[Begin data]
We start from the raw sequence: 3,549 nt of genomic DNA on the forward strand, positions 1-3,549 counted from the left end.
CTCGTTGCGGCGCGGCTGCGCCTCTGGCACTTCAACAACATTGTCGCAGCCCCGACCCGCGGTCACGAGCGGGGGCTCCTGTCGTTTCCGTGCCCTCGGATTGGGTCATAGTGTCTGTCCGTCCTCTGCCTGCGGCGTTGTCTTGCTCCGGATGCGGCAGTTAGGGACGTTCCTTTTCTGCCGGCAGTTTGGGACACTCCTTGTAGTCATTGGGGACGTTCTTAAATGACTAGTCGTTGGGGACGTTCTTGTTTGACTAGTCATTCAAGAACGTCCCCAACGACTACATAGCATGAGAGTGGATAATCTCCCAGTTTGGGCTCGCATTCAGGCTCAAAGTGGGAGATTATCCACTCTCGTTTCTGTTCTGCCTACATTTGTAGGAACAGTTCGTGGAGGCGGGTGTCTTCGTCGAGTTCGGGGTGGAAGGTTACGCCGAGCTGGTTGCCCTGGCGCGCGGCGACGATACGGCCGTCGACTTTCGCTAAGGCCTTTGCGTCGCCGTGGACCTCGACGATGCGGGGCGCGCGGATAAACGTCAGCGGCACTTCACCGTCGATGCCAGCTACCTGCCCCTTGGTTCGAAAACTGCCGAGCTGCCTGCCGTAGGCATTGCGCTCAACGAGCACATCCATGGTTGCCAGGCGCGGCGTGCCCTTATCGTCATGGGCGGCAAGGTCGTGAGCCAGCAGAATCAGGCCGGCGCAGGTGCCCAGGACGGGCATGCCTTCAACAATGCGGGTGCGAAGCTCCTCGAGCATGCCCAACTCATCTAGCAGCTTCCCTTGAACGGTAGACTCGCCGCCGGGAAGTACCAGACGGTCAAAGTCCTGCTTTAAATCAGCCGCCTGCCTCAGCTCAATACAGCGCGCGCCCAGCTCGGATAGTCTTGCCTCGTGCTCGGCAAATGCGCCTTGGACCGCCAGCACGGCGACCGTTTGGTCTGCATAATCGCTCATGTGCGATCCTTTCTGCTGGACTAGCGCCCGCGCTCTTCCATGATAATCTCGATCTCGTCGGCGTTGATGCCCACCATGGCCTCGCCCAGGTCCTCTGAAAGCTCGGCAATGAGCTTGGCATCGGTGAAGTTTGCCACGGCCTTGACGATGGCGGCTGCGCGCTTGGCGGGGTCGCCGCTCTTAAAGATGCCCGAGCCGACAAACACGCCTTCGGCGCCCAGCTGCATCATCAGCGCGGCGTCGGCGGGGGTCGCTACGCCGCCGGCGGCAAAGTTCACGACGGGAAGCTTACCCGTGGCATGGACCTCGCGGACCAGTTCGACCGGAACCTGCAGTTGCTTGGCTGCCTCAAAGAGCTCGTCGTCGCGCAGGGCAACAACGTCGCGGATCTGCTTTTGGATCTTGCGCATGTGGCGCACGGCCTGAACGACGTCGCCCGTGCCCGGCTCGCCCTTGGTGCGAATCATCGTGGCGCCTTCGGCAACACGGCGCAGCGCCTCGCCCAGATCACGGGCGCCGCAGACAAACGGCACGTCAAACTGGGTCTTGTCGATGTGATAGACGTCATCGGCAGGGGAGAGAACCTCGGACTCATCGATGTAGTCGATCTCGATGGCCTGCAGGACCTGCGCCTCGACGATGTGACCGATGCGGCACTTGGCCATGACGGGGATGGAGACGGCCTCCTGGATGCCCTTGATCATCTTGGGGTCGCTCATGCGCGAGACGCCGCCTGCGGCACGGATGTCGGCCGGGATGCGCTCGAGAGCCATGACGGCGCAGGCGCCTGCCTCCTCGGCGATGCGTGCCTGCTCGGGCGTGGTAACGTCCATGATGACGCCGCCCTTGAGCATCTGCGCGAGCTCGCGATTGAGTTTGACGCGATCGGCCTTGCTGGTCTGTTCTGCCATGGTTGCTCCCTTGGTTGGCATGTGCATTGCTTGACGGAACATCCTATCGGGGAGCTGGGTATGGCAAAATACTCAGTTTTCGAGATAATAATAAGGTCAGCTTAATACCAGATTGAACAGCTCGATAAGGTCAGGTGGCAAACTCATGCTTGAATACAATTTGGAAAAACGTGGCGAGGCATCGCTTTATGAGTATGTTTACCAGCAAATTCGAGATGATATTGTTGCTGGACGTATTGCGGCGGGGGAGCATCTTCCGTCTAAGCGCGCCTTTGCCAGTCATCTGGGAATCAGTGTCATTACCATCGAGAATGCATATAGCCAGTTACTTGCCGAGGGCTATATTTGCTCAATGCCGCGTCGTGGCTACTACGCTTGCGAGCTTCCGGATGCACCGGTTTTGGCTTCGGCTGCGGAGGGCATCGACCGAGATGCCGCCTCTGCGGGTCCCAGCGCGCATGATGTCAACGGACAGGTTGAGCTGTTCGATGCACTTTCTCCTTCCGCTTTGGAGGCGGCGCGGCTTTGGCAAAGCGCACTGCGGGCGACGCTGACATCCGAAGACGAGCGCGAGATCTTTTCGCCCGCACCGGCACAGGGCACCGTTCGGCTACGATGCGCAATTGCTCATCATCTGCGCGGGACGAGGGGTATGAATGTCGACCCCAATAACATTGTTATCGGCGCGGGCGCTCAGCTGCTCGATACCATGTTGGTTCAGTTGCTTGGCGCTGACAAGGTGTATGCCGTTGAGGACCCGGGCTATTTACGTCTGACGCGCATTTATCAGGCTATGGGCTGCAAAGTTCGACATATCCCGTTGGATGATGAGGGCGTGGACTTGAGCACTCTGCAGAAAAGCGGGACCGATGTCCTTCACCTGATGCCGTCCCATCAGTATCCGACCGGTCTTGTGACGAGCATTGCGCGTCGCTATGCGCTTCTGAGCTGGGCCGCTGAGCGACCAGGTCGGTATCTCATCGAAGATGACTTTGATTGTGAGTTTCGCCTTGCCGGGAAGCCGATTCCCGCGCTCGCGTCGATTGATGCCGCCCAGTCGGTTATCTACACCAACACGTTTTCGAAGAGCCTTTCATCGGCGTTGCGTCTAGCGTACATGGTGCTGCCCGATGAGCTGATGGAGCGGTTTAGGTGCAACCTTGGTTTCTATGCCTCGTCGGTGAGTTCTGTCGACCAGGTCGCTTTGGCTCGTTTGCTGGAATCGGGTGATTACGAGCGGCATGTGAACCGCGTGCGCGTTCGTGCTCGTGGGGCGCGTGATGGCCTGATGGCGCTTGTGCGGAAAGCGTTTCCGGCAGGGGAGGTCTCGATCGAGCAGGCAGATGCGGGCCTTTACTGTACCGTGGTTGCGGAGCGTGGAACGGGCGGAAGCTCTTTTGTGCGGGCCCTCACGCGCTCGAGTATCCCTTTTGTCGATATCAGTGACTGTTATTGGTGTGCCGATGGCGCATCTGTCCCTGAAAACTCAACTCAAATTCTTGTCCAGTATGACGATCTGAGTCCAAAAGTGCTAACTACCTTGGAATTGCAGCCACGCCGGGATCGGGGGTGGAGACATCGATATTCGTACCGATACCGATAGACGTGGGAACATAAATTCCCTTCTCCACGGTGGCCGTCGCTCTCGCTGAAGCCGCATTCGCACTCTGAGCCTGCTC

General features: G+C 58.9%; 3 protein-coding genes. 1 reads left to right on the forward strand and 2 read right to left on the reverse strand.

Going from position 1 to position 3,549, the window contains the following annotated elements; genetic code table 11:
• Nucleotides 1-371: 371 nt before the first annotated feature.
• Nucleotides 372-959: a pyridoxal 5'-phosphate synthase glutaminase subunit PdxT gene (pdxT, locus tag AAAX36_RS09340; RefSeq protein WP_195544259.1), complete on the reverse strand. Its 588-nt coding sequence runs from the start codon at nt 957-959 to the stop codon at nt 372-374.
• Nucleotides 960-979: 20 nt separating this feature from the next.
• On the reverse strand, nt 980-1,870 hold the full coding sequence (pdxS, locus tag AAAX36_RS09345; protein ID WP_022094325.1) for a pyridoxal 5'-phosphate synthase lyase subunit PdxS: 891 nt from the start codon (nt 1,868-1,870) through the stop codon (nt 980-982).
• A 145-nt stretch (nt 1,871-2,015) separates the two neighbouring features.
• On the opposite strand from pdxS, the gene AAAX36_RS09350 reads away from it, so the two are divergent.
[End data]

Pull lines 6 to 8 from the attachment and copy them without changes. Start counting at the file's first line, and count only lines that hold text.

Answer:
• Nucleotides 372-959: a pyridoxal 5'-phosphate synthase glutaminase subunit PdxT gene (pdxT, locus tag AAAX36_RS09340; RefSeq protein WP_195544259.1), complete on the reverse strand. Its 588-nt coding sequence runs from the start codon at nt 957-959 to the stop codon at nt 372-374.
• Nucleotides 960-979: 20 nt separating this feature from the next.
• On the reverse strand, nt 980-1,870 hold the full coding sequence (pdxS, locus tag AAAX36_RS09345; protein ID WP_022094325.1) for a pyridoxal 5'-phosphate synthase lyase subunit PdxS: 891 nt from the start codon (nt 1,868-1,870) through the stop codon (nt 980-982).